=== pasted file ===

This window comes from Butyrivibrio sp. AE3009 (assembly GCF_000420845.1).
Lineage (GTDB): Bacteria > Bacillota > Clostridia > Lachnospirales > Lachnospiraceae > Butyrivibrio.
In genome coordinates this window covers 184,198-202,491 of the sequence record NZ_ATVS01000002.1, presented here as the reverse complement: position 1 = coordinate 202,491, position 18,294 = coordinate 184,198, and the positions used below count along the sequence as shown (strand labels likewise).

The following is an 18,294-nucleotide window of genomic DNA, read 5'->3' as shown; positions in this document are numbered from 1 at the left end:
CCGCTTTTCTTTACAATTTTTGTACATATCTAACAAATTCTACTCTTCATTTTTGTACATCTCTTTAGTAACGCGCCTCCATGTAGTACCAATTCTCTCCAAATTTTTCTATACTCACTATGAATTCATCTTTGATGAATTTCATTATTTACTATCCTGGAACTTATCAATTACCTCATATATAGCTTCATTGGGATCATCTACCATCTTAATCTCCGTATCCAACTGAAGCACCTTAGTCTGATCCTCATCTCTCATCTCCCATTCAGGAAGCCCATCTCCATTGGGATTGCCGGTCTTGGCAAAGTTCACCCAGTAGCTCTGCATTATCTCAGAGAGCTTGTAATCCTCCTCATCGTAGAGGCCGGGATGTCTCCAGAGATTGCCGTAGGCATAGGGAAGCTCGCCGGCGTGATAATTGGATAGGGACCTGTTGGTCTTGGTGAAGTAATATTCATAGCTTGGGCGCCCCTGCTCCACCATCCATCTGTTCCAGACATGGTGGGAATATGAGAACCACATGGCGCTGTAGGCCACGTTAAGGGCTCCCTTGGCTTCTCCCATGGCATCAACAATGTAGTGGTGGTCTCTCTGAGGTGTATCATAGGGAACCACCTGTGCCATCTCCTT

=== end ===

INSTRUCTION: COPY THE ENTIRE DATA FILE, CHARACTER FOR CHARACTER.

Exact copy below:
This window comes from Butyrivibrio sp. AE3009 (assembly GCF_000420845.1).
Lineage (GTDB): Bacteria > Bacillota > Clostridia > Lachnospirales > Lachnospiraceae > Butyrivibrio.
In genome coordinates this window covers 184,198-202,491 of the sequence record NZ_ATVS01000002.1, presented here as the reverse complement: position 1 = coordinate 202,491, position 18,294 = coordinate 184,198, and the positions used below count along the sequence as shown (strand labels likewise).

The following is an 18,294-nucleotide window of genomic DNA, read 5'->3' as shown; positions in this document are numbered from 1 at the left end:
CCGCTTTTCTTTACAATTTTTGTACATATCTAACAAATTCTACTCTTCATTTTTGTACATCTCTTTAGTAACGCGCCTCCATGTAGTACCAATTCTCTCCAAATTTTTCTATACTCACTATGAATTCATCTTTGATGAATTTCATTATTTACTATCCTGGAACTTATCAATTACCTCATATATAGCTTCATTGGGATCATCTACCATCTTAATCTCCGTATCCAACTGAAGCACCTTAGTCTGATCCTCATCTCTCATCTCCCATTCAGGAAGCCCATCTCCATTGGGATTGCCGGTCTTGGCAAAGTTCACCCAGTAGCTCTGCATTATCTCAGAGAGCTTGTAATCCTCCTCATCGTAGAGGCCGGGATGTCTCCAGAGATTGCCGTAGGCATAGGGAAGCTCGCCGGCGTGATAATTGGATAGGGACCTGTTGGTCTTGGTGAAGTAATATTCATAGCTTGGGCGCCCCTGCTCCACCATCCATCTGTTCCAGACATGGTGGGAATATGAGAACCACATGGCGCTGTAGGCCACGTTAAGGGCTCCCTTGGCTTCTCCCATGGCATCAACAATGTAGTGGTGGTCTCTCTGAGGTGTATCATAGGGAACCACCTGTGCCATCTCCTT